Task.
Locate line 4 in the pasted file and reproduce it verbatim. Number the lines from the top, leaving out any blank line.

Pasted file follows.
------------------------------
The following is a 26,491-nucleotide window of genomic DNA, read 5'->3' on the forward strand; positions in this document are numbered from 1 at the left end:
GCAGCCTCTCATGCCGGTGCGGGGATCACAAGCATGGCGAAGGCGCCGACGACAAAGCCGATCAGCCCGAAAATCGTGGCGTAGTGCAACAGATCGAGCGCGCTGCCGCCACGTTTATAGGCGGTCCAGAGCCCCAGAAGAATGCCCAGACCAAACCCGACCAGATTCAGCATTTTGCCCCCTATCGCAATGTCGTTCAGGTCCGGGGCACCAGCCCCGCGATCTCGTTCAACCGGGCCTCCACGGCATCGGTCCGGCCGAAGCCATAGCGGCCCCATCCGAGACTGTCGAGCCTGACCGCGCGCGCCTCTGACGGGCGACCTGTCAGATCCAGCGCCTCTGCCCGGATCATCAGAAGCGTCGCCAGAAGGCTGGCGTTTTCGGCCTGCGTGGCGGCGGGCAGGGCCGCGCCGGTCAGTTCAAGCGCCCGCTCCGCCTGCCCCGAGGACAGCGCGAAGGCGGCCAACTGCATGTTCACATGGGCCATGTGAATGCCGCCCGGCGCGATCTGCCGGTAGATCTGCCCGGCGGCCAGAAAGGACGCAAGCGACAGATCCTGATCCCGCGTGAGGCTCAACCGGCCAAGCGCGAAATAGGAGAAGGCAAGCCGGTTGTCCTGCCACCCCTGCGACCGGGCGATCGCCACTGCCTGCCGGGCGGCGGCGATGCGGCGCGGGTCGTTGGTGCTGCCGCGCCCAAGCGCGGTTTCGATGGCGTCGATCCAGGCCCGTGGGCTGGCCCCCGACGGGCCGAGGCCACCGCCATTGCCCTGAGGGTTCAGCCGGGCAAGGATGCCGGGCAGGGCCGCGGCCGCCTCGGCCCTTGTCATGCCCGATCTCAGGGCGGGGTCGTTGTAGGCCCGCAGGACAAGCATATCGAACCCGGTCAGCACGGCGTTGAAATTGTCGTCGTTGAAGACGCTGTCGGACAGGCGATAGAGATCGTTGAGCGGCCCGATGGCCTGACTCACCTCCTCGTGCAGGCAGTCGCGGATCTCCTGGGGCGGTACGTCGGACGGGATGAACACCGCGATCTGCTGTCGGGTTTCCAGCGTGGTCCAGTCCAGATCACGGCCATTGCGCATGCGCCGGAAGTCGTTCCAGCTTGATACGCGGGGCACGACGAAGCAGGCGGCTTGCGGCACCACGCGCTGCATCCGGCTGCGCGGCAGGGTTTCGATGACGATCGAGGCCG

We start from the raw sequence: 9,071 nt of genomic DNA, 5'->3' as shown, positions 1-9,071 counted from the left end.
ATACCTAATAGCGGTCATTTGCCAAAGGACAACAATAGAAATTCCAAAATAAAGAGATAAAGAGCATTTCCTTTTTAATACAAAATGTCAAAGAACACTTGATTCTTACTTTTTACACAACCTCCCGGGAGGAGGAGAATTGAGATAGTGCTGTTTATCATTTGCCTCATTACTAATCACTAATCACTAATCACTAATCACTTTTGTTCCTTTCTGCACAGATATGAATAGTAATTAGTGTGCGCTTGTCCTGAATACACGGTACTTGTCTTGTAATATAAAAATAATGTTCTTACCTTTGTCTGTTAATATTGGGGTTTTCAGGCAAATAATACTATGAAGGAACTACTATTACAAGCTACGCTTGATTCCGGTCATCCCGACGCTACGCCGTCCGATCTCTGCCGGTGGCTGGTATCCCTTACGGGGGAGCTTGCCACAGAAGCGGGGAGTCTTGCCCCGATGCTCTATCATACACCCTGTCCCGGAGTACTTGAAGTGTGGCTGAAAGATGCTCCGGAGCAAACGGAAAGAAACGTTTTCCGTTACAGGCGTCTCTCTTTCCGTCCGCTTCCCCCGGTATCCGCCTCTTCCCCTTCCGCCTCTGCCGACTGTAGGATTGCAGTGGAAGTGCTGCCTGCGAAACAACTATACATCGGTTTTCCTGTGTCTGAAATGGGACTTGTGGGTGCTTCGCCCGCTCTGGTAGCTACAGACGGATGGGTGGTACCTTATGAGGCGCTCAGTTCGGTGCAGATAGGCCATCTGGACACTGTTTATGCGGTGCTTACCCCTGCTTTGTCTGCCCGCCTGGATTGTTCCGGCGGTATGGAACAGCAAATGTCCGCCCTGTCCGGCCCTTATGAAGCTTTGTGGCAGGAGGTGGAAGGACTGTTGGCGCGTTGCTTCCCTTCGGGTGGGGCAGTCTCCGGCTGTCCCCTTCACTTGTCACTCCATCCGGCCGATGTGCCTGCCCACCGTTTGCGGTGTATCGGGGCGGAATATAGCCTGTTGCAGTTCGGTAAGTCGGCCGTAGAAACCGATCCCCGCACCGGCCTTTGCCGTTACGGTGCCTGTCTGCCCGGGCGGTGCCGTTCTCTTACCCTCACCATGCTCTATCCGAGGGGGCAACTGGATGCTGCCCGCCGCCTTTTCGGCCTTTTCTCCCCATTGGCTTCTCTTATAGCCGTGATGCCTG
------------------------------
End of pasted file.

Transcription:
ATACCTAATAGCGGTCATTTGCCAAAGGACAACAATAGAAATTCCAAAATAAAGAGATAAAGAGCATTTCCTTTTTAATACAAAATGTCAAAGAACACTTGATTCTTACTTTTTACACAACCTCCCGGGAGGAGGAGAATTGAGATAGTGCTGTTTATCATTTGCCTCATTACTAATCACTAATCACTAATCACTAATCACTTTTGTTCCTTTCTGCACAGATATGAATAGTAATTAGTGTGCGCTTGTCCTGAATACACGGTACTTGTCTTGTAATATAAAAATAATGTTCTTACCTTTGTCTGTTAATATTGGGGTTTTCAGGCAAATAATACTATGAAGGAACTACTATTACAAGCTACGCTTGATTCCGGTCATCCCGACGCTACGCCGTCCGATCTCTGCCGGTGGCTGGTATCCCTTACGGGGGAGCTTGCCACAGAAGCGGGGAGTCTTGCCCCGATGCTCTATCATACACCCTGTCCCGGAGTACTTGAAGTGTGGCTGAAAGATGCTCCGGAGCAAACGGAAAGAAACGTTTTCCGTTACAGGCGTCTCTCTTTCCGTCCGCTTCCCCCGGTATCCGCCTCTTCCCCTTCCGCCTCTGCCGACTGTAGGATTGCAGTGGAAGTGCTGCCTGCGAAACAACTATACATCGGTTTTCCTGTGTCTGAAATGGGACTTGTGGGTGCTTCGCCCGCTCTGGTAGCTACAGACGGATGGGTGGTACCTTATGAGGCGCTCAGTTCGGTGCAGATAGGCCATCTGGACACTGTTTATGCGGTGCTTACCCCTGCTTTGTCTGCCCGCCTGGATTGTTCCGGCGGTATGGAACAGCAAATGTCCGCCCTGTCCGGCCCTTATGAAGCTTTGTGGCAGGAGGTGGAAGGACTGTTGGCGCGTTGCTTCCCTTCGGGTGGGGCAGTCTCCGGCTGTCCCCTTCACTTGTCACTCCATCCGGCCGATGTGCCTGCCCACCGTTTGCGGTGTATCGGGGCGGAATATAGCCTGTTGCAGTTCGGTAAGTCGGCCGTAGAAACCGATCCCCGCACCGGCCTTTGCCGTTACGGTGCCTGTCTGCCCGGGCGGTGCCGTTCTCTTACCCTCACCATGCTCTATCCGAGGGGGCAACTGGATGCTGCCCGCCGCCTTTTCGGCCTTTTCTCCCCATTGGCTTCTCTTATAGCCGTGATGCCTG